Monday, March 12, 2018

WSJ Writer Rips Notre Dame U. - She Needs To Examine Her Own Hollow Morality

An op--ed essay in the WSJ ('Notre Dame Becomes A Bit Less Catholic'.. Mar. 9, p. A13) by Alexandra DeSanctis:

lambastes the University of Notre Dame, and its president,  Rev. John Jenkins, based on a farrago of distortions and ultimately, a gross misunderstanding of the practical limits of  Catholicism's moral capital.  Let's cut to the chase: the Church essentially lost whatever moral authority it possessed in the wake of the priest (and bishop) sexual abuse scandal. In that vile wave of pederasty, thousands of priests were involved - from Ireland to Germany to the U.S. to Australia-   and bishops, as well as the then pope (Ratzinger) protected them.  By being accessories after the fact they basically sacrificed whatever moral capital and voice they had up to then, which now means nothing. The argument that it was "a few bad applies" and it's "time to move on", doesn't cut it. It doesn't cut it because those abominations can't be erased given they're an integral part of Catholicism's moral matrix - or rather pseudo-moral (i.e.. pre-moral) matrix. Hence,  those acts have defiled and totally undermined the Vatican's  and by extension the Church's -  moral validity. Frankly, it no longer has any.

It is in this radical context that one needs to examine Ms. De Sanctis' WSJ essay.  She takes Rev. Jenkins to task in a kind of backhanded manner as when she first applauds his rejection of "abortifacents" (a misnomer) and then cites his justification for allowing artificial  birth control, i.e.

"Catholic tradition 'requires respect for the conscientious decisions of members of our community"

Writing in response:

"Of course Notre Dame community members can exercise their consciences without receiving university -provided contraception"

Which misses the point. That is, the total constellation of Notre Dame "community members" would clearly show a smaller subset (for non-Catholics),  compared to a larger one for Catholics. The former including many professors, lecturers, other staff (custodians, secretaries etc.)  as well as a number of students who elected to attend ND.   Given these are not Catholics they are not obligated to accept Catholic dogmas or ruling, but the ACA did mandate they receive birth control - which is what Notre Dame has since provided. This doesn't make the university "less Catholic" as the author claims, but rather adhering to the formal provisions of the law embodied in the ACA.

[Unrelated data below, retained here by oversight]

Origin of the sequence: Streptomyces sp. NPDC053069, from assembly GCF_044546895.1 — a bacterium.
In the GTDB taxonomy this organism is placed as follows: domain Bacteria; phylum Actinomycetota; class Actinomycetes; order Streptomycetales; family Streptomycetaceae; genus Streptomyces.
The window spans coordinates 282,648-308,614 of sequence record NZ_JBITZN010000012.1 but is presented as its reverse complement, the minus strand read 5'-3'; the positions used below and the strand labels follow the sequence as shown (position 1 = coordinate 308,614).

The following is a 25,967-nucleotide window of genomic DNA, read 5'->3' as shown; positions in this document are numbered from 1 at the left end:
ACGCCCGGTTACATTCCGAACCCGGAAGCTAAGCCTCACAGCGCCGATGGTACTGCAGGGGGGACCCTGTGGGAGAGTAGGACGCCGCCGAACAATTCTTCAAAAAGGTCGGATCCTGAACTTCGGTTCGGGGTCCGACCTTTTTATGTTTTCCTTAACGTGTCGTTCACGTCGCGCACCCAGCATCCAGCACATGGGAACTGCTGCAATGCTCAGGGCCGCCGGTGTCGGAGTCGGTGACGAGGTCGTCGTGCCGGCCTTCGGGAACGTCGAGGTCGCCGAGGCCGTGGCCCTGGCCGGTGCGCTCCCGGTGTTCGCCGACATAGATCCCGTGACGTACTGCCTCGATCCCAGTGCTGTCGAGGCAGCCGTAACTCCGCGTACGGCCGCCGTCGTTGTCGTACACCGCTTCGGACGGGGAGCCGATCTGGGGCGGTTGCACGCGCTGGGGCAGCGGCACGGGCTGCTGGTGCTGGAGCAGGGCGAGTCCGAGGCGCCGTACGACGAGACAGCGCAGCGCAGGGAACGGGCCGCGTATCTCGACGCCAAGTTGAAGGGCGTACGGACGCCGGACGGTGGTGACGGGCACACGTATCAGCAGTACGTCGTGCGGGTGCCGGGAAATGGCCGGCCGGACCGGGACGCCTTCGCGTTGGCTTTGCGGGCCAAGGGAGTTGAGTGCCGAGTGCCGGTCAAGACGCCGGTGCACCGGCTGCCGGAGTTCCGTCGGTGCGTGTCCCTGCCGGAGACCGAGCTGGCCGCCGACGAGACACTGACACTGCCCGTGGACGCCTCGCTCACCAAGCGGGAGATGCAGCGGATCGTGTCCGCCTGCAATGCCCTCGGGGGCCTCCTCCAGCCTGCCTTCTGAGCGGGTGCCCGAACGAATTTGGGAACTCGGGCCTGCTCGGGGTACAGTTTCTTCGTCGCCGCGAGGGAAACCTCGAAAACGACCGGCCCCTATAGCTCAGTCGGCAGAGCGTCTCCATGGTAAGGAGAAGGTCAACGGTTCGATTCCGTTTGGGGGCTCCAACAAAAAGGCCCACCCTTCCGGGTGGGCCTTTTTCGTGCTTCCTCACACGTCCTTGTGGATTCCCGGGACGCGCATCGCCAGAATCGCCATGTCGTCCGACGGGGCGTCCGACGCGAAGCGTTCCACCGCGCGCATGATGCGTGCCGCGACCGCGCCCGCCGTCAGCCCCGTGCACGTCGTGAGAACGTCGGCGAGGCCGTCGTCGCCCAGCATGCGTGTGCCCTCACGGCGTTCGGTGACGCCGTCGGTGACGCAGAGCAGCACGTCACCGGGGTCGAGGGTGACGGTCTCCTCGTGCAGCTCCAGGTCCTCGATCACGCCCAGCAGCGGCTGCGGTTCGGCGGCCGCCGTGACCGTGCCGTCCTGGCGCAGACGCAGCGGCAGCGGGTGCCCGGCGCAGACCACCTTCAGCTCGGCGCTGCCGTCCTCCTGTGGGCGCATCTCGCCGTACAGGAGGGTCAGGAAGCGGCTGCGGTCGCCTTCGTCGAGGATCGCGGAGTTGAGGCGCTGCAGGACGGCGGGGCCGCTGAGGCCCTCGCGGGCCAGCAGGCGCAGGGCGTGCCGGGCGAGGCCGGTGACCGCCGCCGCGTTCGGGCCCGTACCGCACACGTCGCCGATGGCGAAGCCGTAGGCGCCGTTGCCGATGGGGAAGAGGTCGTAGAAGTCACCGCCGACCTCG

Roman Catholics are perfectly entitled to withhold contraceptive services for their own Catholic members, but may not do so for the general public that has no other alternatives or recourse than to go to a Catholic hospital, or work at some other Catholic institution - say like a school. Hence, if I (as an atheist)  am teaching at such a school, I need to be able to secure these.contraceptives for my wife if she should need them. To say I can't based on the fact the school is religious, is an infringement of my rights as a citizen. And certainly, if the Catholic Church is to continue to enjoy tax free status as a religion, it needs to keep its nose out of issues that don't concern it, namely those affecting non-Catholic citizens, irrespective of where they work.

This is why De Sanctis' next statement:

"With the decision to provide birth control, Notre Dame has forfeited its chance to stand in moral opposition to a utilitarian sexual culture."

Amounts  to unadulterated codswallop.  At stake here is the meaning of a genuine morality. We write or talk about this in distinction to what I refer to as "moralism": the use of emotional and subjective markers and memes to invent a false morality or ethics based on eliminating the role of reflective cognition and conscience.